Benedictus

Blessed be the Lord God of Israel, For he hath visited and redeemed his people

Published in 243 hymnals

Full Text

Antiphon:
Through the tender mercy of our God,
the dayspring from on high hath visited us.

1. Blessed be the Lord god of Israel,
for he hath visited and redeemed his people;

2. And hath raised up a might salvation
for us in the house of his servant David,

3. As he spake by the mouth of his holy prophets,
which have been since the world began:

4. That we should be saved from our enemies,
and from the hand of all that hate us;

5. To perform the mercy promised to our forefathers,
and to remember his holy covenant;

6. to perform the oath which he sware
to our forefather Abraham,
that he would give us,

7. That we being delivered out of the hand
of our enemies might serve him without fear,

8. In holiness and righteousness before him,
all the days of our life.

9. And thou, child, shalt be called
the prophet of the Highest,
for thou shalt go before the face of the Lord
to prepare his ways;

10. To give knowledge of salvation unto his people
for the remission of their sins,

11. Through the tender mercy of our God,
whereby the dayspring from on high
hath visited us;

12. To give light to them that sit in darkness
and in the shadow of death,
and to guide our feet into the way of peace. [Ant.]

Glory to the Father, and to the Son,
and to the Holy Spirit:
As it was in the beginning, is now,
and will be for ever. Amen. [Ant.]

Source: Hymnal 1982: according to the use of the Episcopal Church #S190

Text Information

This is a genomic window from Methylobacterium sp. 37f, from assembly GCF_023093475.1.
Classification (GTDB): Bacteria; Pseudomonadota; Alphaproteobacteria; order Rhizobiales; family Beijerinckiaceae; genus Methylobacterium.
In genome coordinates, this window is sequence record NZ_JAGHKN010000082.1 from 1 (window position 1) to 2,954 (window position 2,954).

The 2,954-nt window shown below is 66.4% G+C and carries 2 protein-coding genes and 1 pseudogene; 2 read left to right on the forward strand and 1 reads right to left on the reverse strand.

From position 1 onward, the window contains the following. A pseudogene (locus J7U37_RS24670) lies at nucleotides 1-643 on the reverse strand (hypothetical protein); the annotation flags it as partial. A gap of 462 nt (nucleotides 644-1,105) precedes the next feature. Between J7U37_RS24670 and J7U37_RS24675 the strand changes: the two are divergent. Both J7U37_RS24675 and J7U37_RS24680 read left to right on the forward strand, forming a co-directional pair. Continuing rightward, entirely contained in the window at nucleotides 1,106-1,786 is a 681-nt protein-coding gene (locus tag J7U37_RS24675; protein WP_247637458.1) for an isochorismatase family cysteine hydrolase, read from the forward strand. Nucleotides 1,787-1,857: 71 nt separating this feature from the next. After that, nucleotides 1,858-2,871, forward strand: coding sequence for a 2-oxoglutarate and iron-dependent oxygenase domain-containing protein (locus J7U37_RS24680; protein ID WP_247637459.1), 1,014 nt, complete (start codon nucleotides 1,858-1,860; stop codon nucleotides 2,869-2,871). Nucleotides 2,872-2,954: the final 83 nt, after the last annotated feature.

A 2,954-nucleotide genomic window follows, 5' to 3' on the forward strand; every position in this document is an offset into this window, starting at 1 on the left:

First Line: Blessed be the Lord God of Israel, For he hath visited and redeemed his people
Title: Benedictus
Latin Title: Benedictus
Language: English
Copyright: Public Domain

Notes

Benedictus. Translations into English of this Song of Zacharias (St. Luke i., 68-79) are given in the various versions of the Holy Scripture, those best known being the Prayer Book version in the Morning Prayer, the A. V. 1611, and the Revised Version of 1881. In addition there are metrical renderings in the form of hymns in the Old Version of Sternhold and Hopkins; the New Version of Tate and Brady, and the following:—
(1) Drayton's Harmony of the Church, 1591; (2) G. Wither's Hymns and Songs of the Church, 1623-31; (3) G. Sandys's Paraphrases on the Psalms, 1636; (4) Simon Ford's Psalms of David, 1688; (5) Bishop Patrick's Psalms of David in Metre, 2nd edition, 1695. [William T. Brooke]

-- John Julian, Dictionary of Hymnology (1907)

Tune

(No tune is used in more than 10% of hymnals for this text.)

Timeline

Instances

Instances (1 - 8 of 8)Text InfoTune InfoTextScoreFlexScoreAudioPage Scan
Common Praise (1998) #758a
Common Praise (1998) #758b
Hymnal 1982: according to the use of the Episcopal Church #S190Text
Hymnal 1982: according to the use of the Episcopal Church #S191Text
Hymnal 1982: according to the use of the Episcopal Church #S192Text
Hymnal 1982: according to the use of the Episcopal Church #S193Text
Hymnal 1982: according to the use of the Episcopal Church #S194Text
Hymnal 1982: according to the use of the Episcopal Church #S195Text
Include 235 pre-1979 instances



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